This week, the 116th Congress convened in Washington and The Senior Citizens League (TSCL) continued shaping its legislative agenda for the year ahead. Meanwhile, the federal government remained partially closed with no deal in sight.
116th Congress Convenes in Washington
On Thursday, new and veteran lawmakers in the House and Senate were sworn in to office and the 116th Congress convened. The new split-party Congress will face many challenges in the days ahead, including re-opening the federal government. However, The Senior Citizens League looks forward to working with those on both sides of the aisle to build momentum for legislation that would strengthen retirement security for older Americans.
The following policy issues – among many others – will be at the top of The Senior Citizens League’s legislative agenda in the months ahead…
- Strengthening the Social Security program. The Social Security program currently faces a significant but manageable funding shortfall, and we are hopeful that lawmakers will act this year to return the trust funds to 75-year solvency. In the new Congress, we will advocate for comprehensive legislation like the Social Security 2100 Act, which would strengthen the program responsibly, without cutting benefits for retirees.
- Improving the Social Security cost-of-living adjustment (COLA). According to The Senior Citizens League’s research, Social Security benefits have lost 34 percent of their purchasing power since 2000 due in large part to inadequate COLAs and rising health care costs. In 2019, we are committed to advocating tirelessly for legislation that would base the Social Security COLA on an inflation index specifically for seniors. We will also continue to urge Congress to pass legislation that would boost benefits to help compensate for years of excessively low COLAs.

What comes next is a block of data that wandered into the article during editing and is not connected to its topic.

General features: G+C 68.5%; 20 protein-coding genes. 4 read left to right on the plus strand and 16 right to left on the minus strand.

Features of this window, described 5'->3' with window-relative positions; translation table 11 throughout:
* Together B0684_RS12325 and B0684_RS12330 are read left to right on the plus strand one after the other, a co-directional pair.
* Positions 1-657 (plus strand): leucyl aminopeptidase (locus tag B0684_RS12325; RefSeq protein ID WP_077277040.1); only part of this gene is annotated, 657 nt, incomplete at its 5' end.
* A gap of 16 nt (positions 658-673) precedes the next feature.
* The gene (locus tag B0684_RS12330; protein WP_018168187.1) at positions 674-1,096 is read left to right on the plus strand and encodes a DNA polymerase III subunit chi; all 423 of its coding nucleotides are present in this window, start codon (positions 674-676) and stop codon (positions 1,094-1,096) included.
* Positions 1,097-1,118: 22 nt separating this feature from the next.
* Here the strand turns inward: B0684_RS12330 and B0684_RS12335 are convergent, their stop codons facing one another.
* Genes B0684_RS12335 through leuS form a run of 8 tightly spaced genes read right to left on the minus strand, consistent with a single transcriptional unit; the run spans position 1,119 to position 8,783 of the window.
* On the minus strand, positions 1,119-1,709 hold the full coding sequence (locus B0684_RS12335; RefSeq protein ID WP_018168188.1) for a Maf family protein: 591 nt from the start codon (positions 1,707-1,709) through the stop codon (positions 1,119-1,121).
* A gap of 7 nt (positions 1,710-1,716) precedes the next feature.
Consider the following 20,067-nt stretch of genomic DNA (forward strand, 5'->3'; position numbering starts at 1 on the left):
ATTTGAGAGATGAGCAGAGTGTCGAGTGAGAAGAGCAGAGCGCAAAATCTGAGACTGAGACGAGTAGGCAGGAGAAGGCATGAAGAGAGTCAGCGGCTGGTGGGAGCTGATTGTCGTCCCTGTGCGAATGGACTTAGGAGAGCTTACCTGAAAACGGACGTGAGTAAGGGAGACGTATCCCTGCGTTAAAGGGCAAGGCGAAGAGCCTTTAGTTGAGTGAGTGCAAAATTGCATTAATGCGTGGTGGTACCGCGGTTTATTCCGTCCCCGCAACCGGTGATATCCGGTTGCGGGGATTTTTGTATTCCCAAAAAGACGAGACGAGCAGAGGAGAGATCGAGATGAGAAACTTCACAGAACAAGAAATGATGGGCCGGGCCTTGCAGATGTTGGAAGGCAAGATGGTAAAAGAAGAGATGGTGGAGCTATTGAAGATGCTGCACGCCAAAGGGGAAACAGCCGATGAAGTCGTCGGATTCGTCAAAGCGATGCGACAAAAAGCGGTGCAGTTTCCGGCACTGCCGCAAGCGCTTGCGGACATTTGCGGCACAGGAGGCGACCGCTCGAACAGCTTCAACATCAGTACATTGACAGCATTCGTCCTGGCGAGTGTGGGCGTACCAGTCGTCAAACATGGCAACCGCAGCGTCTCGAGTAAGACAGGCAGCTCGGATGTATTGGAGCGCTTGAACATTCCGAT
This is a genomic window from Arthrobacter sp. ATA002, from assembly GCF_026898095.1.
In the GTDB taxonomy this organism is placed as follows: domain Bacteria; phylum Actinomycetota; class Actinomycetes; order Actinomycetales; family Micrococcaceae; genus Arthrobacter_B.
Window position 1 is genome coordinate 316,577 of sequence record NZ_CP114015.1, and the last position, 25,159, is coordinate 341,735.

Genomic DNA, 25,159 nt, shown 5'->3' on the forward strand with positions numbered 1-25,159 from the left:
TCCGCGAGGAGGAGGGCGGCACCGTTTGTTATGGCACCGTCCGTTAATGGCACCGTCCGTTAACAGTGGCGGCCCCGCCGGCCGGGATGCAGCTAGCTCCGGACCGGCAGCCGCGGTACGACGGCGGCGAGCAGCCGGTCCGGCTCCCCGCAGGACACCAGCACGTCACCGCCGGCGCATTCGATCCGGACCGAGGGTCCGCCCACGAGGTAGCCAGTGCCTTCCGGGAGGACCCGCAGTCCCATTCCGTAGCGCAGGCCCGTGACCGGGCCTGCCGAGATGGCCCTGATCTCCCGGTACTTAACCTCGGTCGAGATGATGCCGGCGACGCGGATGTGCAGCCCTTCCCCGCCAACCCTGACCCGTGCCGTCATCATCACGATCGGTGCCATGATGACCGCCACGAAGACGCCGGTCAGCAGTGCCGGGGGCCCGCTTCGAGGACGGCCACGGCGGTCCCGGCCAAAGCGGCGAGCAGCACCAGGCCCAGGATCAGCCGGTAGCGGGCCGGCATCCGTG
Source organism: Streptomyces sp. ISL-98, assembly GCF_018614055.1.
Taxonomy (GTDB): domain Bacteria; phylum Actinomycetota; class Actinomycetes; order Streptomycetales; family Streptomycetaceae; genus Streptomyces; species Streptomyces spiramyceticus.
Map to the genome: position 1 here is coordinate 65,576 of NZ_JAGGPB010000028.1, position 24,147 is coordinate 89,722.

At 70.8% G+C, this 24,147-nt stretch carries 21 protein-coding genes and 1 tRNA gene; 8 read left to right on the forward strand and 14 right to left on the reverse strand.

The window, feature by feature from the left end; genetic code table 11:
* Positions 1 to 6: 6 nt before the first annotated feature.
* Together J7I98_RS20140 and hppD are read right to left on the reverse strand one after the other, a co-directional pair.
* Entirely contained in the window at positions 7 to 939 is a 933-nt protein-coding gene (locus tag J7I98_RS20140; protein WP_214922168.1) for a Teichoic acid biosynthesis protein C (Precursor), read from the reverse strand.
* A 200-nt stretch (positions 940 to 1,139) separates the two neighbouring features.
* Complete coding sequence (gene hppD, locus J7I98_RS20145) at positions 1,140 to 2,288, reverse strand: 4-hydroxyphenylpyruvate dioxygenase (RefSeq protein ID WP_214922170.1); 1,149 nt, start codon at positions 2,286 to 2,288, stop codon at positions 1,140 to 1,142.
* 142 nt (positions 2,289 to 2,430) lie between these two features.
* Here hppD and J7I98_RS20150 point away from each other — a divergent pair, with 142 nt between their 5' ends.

- Reducing prescription drug prices. In a recent survey of TSCL’s members, as many as one-third of respondents said they postponed filling their prescriptions or took less than prescribed due to high costs. In the 116th Congress, we will pressure Congress to take common-sense steps – like allowing the government to negotiate lower Part D prices, capping out-of-pocket expenses for seniors, permitting re-importation, and increasing price transparency – to reduce prescription drug prices.
- Improving coverage for dental, vision, and hearing services. Millions of older Americans are afflicted with age-related hearing loss, low vision, and poor oral health. Yet under current law, Medicare is prohibited from covering most hearing, vision, and dental services. When left untreated, these conditions often cause serious health complications and injuries. But when treated successfully, the result is improved overall health and lower costs for Medicare and patients. In the new Congress, we will continue to advocate for the Seniors Have Eyes, Ears, and Teeth Act – a bill that would expand Medicare coverage to include these essential health services.
Which major issue facing older Americans do you think the new Congress should prioritize this year? Cast your vote in our new poll, which you can find on the right side of our homepage. To stay updated on The Senior Citizens League’s advocacy efforts in the 116th Congress, follow us on Twitter or visit the Legislative News section of our website every Friday morning.
Federal Government Shutdown Continues
While talks between congressional leaders and President Donald Trump continued this week, the federal government remained partially closed. However, Social Security and Medicare beneficiaries should rest assured that their benefits will not be impacted by the ongoing government shutdown.
Social Security and Medicare are “mandatory” programs, which means that benefits will go out in full and as scheduled regardless of the federal government’s operating status. In addition, the administrative offices for both programs are fully funded and are operating normally, so those applying for benefits should not see any delays in their requests.
Nonetheless, The Senior Citizens League urges lawmakers to act responsibly and to fund the federal government immediately so that administrative offices can operate as smoothly as possible. In the days ahead, we will keep a close eye on the evolving negotiations, and we will continue to advocate for legislative solutions that would fully fund the federal government.